poison a man's life."

The outbreak was so unlike Neave that I remember every word of it:
remember, too, saying in answer: "But, look here, Neave, you wouldn't
take Daunt's hands for yours, I imagine?"

He stared a moment and smiled. "Have all that, and grope my way through
it like a blind cave fish? What a question! But the sense that it's
always the blind fish that live in that kind of aquarium is what makes
anarchists, sir!" He looked back from the corner of the square, where we
had paused while he delivered himself of this remarkable metaphor. "God,
I'd like to throw a bomb at that place, and be in at the looting!"

And with that, on the way home, he unpacked his grievance - pulled the
bandage off the wound, and showed me the ugly mark it had made on his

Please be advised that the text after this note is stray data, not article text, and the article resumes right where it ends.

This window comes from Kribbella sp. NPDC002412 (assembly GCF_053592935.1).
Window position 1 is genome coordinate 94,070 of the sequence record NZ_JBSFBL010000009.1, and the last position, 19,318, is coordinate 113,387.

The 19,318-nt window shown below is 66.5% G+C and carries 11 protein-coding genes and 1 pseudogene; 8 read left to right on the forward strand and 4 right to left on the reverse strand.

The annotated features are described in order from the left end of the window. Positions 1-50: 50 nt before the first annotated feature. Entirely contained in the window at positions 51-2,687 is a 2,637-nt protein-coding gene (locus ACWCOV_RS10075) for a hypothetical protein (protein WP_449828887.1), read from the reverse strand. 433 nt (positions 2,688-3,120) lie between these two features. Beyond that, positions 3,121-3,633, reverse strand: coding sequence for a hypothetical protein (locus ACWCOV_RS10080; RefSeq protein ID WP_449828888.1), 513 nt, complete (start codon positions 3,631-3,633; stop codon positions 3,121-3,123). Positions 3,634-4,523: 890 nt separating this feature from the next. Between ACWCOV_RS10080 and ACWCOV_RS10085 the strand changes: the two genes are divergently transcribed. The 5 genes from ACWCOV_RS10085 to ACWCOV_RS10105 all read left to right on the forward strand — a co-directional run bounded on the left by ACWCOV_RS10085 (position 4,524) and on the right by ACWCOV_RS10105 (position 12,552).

little white soul.

It wasn't the struggling, stinting, self-denying that galled him - it was
the inadequacy of the result. It was, in short, the old tragedy of the
discrepancy between a man's wants and his power to gratify them. Neave's
taste was too exquisite for his means - was like some strange, delicate,
capricious animal, that he cherished and pampered and couldn't satisfy.

"Don't you know those little glittering lizards that die if they're not
fed on some wonderful tropical fly? Well, my taste's like that, with
one important difference - if it doesn't get its fly, it simply turns and
feeds on me. Oh, it doesn't die, my taste - worse luck! It gets larger
and stronger and more fastidious, and takes a bigger bite of me - that's
all."

That was all. Year by year, day by day, he had made himself into this
delicate register of perceptions and sensations - as far above the
ordinary human faculty of appreciation as some scientific registering
instrument is beyond the rough human senses - only to find that the
beauty which alone could satisfy him was unattainable - that he was never
to know the last deep identification which only possession can give. He